- The Washington Times - Wednesday, April 10, 2002

Edmund A. Matricardi III, executive director of the Republican Party of Virginia, was indicted yesterday on charges of illegally intercepting two Democratic conference calls discussing the court battle over the state's legislative districts. He resigned hours later.
"He offered [his resignation because] he cares deeply about the party. We take these matters seriously, and Ed acted out of great loyalty to the party," said Gary Thomson, chairman of the Republican Party of Virginia.
A Richmond Circuit Court grand jury found enough evidence to charge Mr. Matricardi with two counts of a Class 6 felony. The indictments state that Mr. Matricardi intercepted one phone call on March 22 and another three days later. Two other counts charge that Mr. Matricardi also tried to disclose the contents of the first phone call on March 22 and again on March 23.
"The state police investigation proceeded to a point to substantiate the original allegations, and the grand jury returned these indictments," said David Hicks, the Virginia commonwealth's attorney prosecuting the case.
Mr. Matricardi, 33, was released on his own recognizance yesterday but was ordered to remain in the state. If found guilty, he faces up to five years in prison and a $2,500 fine.
The party released a statement last night saying Mr. Matricardi had done a good job as executive director for the past 3 years.
In his resignation letter, Mr. Matricardi said, "I love my country, my state and the Republican Party."
Mr. Matricardi declined to comment on his resignation or the charges and referred all calls to his attorney, Steven Benjamin.
After the indictment was handed up, Mr. Benjamin immediately filed a motion to dismiss the case, arguing that what Mr. Matricardi has been charged with is legal in Virginia.
"The commonwealth has been saying that Matricardi dialed into and listened and possibly recorded the calls, but under Virginia law, that is not illegal," Mr. Benjamin said.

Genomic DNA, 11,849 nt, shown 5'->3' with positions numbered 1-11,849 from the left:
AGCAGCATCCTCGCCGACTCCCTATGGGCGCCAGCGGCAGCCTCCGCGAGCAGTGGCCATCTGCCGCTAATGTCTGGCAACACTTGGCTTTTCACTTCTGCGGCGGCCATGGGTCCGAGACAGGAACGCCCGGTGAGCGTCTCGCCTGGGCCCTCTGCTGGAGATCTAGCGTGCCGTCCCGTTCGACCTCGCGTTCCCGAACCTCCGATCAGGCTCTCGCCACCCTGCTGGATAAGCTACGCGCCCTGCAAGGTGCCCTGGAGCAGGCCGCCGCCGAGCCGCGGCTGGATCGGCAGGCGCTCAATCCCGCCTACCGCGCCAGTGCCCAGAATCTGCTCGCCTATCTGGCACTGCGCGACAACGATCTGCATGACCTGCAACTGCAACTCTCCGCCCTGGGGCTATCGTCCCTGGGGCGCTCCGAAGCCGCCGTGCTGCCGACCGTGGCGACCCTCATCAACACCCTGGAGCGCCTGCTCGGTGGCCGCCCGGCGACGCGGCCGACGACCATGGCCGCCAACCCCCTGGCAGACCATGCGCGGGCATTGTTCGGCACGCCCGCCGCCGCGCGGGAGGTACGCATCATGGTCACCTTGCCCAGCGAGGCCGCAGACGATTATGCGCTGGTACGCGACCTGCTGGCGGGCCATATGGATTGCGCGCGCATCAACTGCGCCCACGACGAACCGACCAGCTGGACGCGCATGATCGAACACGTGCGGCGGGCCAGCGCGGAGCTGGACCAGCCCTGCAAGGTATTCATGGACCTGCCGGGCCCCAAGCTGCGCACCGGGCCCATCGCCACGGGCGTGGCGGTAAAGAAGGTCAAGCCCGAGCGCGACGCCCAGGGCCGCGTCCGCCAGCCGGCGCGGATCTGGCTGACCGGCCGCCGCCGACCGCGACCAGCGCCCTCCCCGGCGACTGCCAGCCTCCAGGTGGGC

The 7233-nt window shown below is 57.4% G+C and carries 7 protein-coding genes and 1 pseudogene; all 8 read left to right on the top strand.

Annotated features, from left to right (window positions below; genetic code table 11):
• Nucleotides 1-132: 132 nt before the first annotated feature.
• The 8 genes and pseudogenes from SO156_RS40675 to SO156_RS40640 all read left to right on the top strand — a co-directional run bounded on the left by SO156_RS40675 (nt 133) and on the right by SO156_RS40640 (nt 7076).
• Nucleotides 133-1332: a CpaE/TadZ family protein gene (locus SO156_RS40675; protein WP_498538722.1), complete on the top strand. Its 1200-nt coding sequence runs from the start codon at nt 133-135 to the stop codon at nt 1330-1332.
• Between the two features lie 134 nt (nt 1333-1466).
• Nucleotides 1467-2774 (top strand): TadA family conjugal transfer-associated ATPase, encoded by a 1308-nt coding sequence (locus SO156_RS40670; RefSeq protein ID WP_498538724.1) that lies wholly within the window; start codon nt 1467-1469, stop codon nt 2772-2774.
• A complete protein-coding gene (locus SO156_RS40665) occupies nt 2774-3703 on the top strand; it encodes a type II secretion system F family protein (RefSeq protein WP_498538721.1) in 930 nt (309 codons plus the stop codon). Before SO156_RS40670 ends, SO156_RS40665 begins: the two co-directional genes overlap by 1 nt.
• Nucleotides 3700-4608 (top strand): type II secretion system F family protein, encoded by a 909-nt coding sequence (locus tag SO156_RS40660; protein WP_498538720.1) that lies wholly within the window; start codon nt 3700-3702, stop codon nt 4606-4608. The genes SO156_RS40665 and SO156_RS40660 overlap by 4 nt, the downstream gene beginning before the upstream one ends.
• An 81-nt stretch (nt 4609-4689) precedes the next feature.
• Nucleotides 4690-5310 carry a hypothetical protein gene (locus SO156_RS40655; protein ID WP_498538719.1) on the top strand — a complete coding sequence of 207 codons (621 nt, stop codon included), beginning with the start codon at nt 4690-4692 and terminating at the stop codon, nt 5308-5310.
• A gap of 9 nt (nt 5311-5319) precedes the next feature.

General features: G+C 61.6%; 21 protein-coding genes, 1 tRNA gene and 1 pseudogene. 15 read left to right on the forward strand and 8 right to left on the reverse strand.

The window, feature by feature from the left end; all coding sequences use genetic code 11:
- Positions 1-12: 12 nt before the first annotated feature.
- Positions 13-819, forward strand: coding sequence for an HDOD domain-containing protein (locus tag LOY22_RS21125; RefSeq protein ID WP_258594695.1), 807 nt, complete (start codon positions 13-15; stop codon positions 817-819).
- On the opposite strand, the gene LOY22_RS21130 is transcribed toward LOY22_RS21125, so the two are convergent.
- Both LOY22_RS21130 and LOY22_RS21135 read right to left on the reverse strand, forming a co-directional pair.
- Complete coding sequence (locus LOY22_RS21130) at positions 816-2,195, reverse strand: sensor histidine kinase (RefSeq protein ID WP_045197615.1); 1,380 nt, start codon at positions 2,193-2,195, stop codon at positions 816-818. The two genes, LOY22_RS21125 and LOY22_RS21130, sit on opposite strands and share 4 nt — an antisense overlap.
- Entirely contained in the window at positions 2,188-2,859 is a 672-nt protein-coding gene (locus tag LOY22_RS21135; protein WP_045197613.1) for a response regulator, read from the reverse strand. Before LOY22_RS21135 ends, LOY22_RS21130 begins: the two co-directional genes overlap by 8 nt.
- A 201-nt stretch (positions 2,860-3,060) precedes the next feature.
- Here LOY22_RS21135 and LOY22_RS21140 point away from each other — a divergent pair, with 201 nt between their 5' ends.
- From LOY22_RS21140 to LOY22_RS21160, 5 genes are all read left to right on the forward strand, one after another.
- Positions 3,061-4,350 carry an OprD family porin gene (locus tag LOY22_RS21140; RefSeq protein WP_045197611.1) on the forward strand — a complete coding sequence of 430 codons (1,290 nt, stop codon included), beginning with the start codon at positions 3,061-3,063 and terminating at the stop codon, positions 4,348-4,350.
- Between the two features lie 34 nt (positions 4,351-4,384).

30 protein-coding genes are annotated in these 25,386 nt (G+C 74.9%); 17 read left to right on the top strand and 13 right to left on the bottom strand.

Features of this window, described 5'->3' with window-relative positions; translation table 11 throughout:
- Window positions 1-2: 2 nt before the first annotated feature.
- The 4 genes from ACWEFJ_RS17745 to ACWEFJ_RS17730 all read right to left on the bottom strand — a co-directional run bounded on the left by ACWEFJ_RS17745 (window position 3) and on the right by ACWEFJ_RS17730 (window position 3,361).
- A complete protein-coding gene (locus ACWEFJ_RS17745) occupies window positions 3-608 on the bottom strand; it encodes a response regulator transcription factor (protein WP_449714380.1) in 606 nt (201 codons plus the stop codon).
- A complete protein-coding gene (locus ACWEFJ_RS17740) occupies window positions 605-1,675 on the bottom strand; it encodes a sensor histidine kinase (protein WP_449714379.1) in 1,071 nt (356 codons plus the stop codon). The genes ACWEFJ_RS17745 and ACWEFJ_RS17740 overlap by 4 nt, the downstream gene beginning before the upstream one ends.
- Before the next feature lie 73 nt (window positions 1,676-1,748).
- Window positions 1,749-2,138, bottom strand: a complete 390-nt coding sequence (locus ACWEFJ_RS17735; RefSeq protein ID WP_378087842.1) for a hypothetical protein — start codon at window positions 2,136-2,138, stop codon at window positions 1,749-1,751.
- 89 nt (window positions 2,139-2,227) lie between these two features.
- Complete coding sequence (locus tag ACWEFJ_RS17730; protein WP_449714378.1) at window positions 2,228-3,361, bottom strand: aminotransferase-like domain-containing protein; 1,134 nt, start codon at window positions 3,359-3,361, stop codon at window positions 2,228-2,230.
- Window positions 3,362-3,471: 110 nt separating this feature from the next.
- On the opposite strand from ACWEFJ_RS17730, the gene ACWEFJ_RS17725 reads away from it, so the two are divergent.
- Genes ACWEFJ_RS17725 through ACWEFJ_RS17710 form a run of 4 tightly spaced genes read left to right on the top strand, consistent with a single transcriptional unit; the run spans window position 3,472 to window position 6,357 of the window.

A hearing on the motion for dismissal has been set for April 19.
But Mr. Hicks expressed confidence in the state's case.
"No prosecutor worth their salt would say they feel confident about a case, but I am confident that the evidence presented to the grand jury will come out during the trial," Mr. Hicks said. Because the investigation is ongoing, he declined to give specifics.
During the calls in question, state Democratic leaders including Gov. Mark R. Warner discussed Virginia's legislative districts, which were signed into law last year by Mr. Warner's Republican predecessor, Gov. James S. Gilmore III. Last month, a Roanoke County Circuit Court judge ruled that the districts were racially gerrymandered and unconstitutional, and ordered new districts to be drawn.
Republicans, led by Attorney General Jerry W. Kilgore, appealed the verdict.
Mr. Thomson said an interim executive director would be appointed in the coming weeks. He said that in the future party officials would not take part in conversations unless everyone was aware of their presence.
"My response to [how this will affect the party] is we have to make sure these allegations don't ever arise again," Mr. Thomson said. "Our participation will not be based only on an invite, but as an identified participant in the phone call as well."
Some Virginia politicians have faced similar accusations in the past.
In 1991, it was revealed that a 1988 conversation between Lt. Gov. L. Douglas Wilder and a political supporter regarding U.S. Sen. Charles S. Robb had been secretly recorded by members of Mr. Robb's staff. Mr. Wilder and his acquaintance were discussing news accounts of how Mr. Robb socialized with several people who later pleaded guilty to using or selling cocaine, and Mr. Robb's aides were convinced that Mr. Wilder was behind efforts to discredit the senator.
Three former members of Mr. Robb's staff pleaded guilty to charges for listening in on the Wilder phone conversation.
David K. McCloud, Mr. Robb's former chief of staff, was given four months of probation and fined $500 for violating federal campaign laws. He cooperated with investigators.
Robert L. Watson, former political director of the Robb-led Democratic Senatorial Campaign Committee, pleaded guilty to two criminal counts and was fined $10,000.
Steven Johnson, Mr. Robb's former press secretary, pleaded guilty to a conspiracy charge and was fined $5,000.
Guy Taylor contributed to this report.

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